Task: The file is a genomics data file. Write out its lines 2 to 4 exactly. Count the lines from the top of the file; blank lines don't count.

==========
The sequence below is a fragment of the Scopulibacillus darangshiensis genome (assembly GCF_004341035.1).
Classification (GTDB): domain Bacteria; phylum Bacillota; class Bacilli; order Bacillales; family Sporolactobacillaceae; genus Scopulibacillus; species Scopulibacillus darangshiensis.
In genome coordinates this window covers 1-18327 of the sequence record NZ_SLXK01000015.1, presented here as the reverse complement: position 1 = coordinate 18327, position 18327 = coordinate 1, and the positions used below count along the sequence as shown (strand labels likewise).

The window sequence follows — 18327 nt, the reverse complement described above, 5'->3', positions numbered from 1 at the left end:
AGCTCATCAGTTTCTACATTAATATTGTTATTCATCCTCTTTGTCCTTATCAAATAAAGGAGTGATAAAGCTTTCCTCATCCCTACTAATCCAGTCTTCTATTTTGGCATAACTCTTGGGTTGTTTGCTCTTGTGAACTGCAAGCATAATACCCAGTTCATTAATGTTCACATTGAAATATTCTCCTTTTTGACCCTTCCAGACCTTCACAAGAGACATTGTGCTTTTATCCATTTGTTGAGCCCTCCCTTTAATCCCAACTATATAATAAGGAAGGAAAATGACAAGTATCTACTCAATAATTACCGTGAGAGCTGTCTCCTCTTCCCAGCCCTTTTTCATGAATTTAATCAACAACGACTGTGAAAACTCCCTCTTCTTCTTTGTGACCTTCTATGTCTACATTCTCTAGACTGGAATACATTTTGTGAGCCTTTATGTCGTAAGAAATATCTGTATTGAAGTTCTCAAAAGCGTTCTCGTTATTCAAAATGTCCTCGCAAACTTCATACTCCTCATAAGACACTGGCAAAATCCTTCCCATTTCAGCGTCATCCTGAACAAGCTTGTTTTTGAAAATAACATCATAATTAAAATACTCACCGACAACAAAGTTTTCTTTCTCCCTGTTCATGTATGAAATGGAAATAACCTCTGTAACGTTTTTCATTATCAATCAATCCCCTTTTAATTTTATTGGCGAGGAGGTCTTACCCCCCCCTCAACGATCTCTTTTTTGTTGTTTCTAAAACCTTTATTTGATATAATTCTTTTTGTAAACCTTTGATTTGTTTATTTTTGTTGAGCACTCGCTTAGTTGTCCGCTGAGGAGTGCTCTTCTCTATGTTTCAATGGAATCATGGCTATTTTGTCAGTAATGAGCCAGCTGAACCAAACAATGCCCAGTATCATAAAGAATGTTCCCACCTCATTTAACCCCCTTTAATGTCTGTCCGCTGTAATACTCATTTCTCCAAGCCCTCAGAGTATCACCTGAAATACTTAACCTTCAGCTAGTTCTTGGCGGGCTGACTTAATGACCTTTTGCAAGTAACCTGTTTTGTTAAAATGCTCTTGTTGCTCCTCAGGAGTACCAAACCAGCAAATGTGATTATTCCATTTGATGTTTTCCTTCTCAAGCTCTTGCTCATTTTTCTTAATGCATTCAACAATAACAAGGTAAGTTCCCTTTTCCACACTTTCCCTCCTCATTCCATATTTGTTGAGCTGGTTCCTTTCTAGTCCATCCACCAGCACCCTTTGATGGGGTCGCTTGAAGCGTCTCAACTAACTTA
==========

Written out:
Classification (GTDB): domain Bacteria; phylum Bacillota; class Bacilli; order Bacillales; family Sporolactobacillaceae; genus Scopulibacillus; species Scopulibacillus darangshiensis.
In genome coordinates this window covers 1-18327 of the sequence record NZ_SLXK01000015.1, presented here as the reverse complement: position 1 = coordinate 18327, position 18327 = coordinate 1, and the positions used below count along the sequence as shown (strand labels likewise).

The window sequence follows — 18327 nt, the reverse complement described above, 5'->3', positions numbered from 1 at the left end: